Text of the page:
Animal Allies physical traits from being in Psychic Battles Protecting the Sacred Space of Bonded Human, Animal Healers, Taking on Burdens, Reciprocation of their Love and need for it, The importance of Communication, The use of Crystals for their Defence, Energy Hygiene, Sacred Feminine Warrior, Soul Connection through Lifetimes, Animal Teachers, Astral Animal Spirit Warriors, Dream Lodge, Moon Lodge, Soul Groups inc Animal Spirits, Animal Council Spirit Teachers, Region Totem Protector, Animal Community Ambassadors, Animal Hive Universe, Unified Dreamtime and much much more…..Enjoy

Clip – ‘1 Am Number Four’ – Touchstone Pictures

After uproar, U.S. government says does not plan to kill wild horses


By Alex Dobuzinskis

The U.S. government said on Wednesday it has no plans to euthanize a large share of the more than 45,000 wild horses and burros removed from lands mostly in the U.S. West, after an advisory panel’s proposal to kill some of the animals sparked outrage.

U.S. Bureau of Land Management officials said they struggle to find people to adopt the growing number of wild horses and burros, which costs the agency millions annually to maintain in corrals and pasturelands.

The National Wild Horse and Burro Advisory Board on Friday recommended the bureau consider euthanizing the animals that cannot be adopted, or selling them to companies that might slaughter them.

But Tom Gorey, a spokesman for the bureau, said in an email that the agency will “continue its current policy of caring for unadopted or unsold wild horses and burros” and will “not sell or send any animals to slaughter.”

File photo of several wild horses escaping as a helicopter is used by the Bureau of Land Management (BLM) to gather horses into a trap south of Garrison, Utah © REUTERS/Jim Urquhart/File Photo File photo of several wild horses escaping as a helicopter is used by the Bureau of Land Management (BLM) to gather horses into a trap south of Garrison, Utah The bureau is expected to formally respond to the panel at its next meeting within months.

The panel’s recommendation created an uproar among animal rights activists and highlighted the challenges ahead for the U.S. government as it seeks to control the population of wild horses and burros.

Gillian Lyons, wild horse and burro program manager for the Humane Society of the United States, said members of the public were quick to criticize the idea of killing the wild animals.

“It’s something the American public just doesn’t know about, you don’t think of wild horses being held in facilities all across the United States,” Lyons said.

She added that the bureau has a responsibility to the animals because it captured them.

Even after decades of round-ups of wild horses and burros, 67,000 of these animals roam the United States, mostly in Nevada and California, according to government estimates.

Without natural predators, they have proliferated far beyond the roughly 27,000 animals the U.S. government says would be a population low enough to prevent overgrazing and preserve land for other animals.

The bureau spends nearly $50 million a year in upkeep for captured horses and burros, Gorey said.

The Humane Society alleges the bureau spends so much paying private contractors to hold the animals that it cannot afford to expand its program to administer birth control to the animals on the range, which it contends would be more effective for population control than round-ups.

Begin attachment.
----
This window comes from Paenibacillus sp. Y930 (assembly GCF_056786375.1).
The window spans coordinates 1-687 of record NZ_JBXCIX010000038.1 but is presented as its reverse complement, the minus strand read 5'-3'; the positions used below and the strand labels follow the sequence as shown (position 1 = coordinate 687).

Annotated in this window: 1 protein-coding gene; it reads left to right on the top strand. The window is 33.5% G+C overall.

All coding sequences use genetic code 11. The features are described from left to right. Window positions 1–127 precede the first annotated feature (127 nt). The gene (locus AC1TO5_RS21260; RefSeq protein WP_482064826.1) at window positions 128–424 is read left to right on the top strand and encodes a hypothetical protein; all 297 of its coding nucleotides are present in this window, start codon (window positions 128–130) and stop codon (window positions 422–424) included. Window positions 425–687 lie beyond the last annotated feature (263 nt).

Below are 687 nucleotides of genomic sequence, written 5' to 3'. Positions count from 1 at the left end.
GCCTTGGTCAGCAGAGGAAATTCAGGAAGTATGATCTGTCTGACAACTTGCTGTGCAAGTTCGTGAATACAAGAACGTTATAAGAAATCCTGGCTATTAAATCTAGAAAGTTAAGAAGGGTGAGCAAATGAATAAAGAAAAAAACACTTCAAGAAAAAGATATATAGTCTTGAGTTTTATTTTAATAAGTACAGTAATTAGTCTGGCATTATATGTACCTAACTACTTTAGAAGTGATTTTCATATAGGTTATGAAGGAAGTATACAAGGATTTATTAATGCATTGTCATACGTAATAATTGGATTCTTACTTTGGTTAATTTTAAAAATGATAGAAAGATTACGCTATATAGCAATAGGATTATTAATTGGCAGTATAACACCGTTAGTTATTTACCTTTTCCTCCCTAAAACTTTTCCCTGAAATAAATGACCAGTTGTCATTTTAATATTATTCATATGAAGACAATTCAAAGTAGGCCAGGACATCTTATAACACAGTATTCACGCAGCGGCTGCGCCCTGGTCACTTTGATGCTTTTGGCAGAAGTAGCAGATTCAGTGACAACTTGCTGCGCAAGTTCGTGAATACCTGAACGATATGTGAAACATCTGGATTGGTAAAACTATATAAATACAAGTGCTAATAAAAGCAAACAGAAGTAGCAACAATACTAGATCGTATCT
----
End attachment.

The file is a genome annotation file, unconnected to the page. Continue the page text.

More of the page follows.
But the bureau counters fertility control is difficult, in part because the birth control drug wears off in less than two years.

(Reporting by Alex Dobuzinskis in Los Angeles; Editing by Marguerita Choy)

 

http://www.msn.com/en-us/news/us/after-uproar-us-government-says-does-not-plan-to-kill-wild-horses/ar-BBwaryz

Truly remarkable! Bird revived back to LIFE by another bird


This is the heart-warming moment a stubborn bird saved his friend’s life by trying to revive it after it hit a window.
The scene, filmed in Saudi Arabia, was posted on LiveLeak by a baffled eyewitness.
It shows a nervous robin slapping its wings as he tries to give its pal – who lies unconscious on its back – the ‘kiss of life’ to revive it.
It is believed the other robin was knocked out by flying into a glass window.
The generous bird does not give up on his friend’s life and keeps stroking it with its beak – but the robin does not move and lies on its back unconscious.
The first bird then changes tactics and tries to move the fallen robin to turn it around.
Finally, slowly, the bird starts flapping its wings and regains consciousness.
The last peck sends the injured bird flying, followed by his saviour.

Firefighters Dig Until Dawn to Rescue Underground Dog


Could it be that when you name a dog “Tiger” you can expect him to be especially territorial? Well, perhaps that’s why this dog in Gulfport, Miss., decided to race down the street in pursuit of a neighborhood cat. Only problem is, there’s something just as dangerous as quicksand in the concrete “jungle” and it swallowed poor Tiger just as quickly.

Credit: Chris Henderson of Gulfport Fire Department/ Facebook

Tiger fell deep into a concrete culvert pipe near the intersection of Mississippi Avenue and Tyler Street around 9 p.m. one evening, and it wasn’t until residents exhausted their own resources that they decided to call for help at around 3 a.m. the next morning.

Credit: Chris Henderson of Gulfport Fire Department/ Facebook

Gulfport Fire Department Battalion Chief Chris Henderson, along with seven other firefighters and a pair of workers from the public works department, began working together to extricate the dog.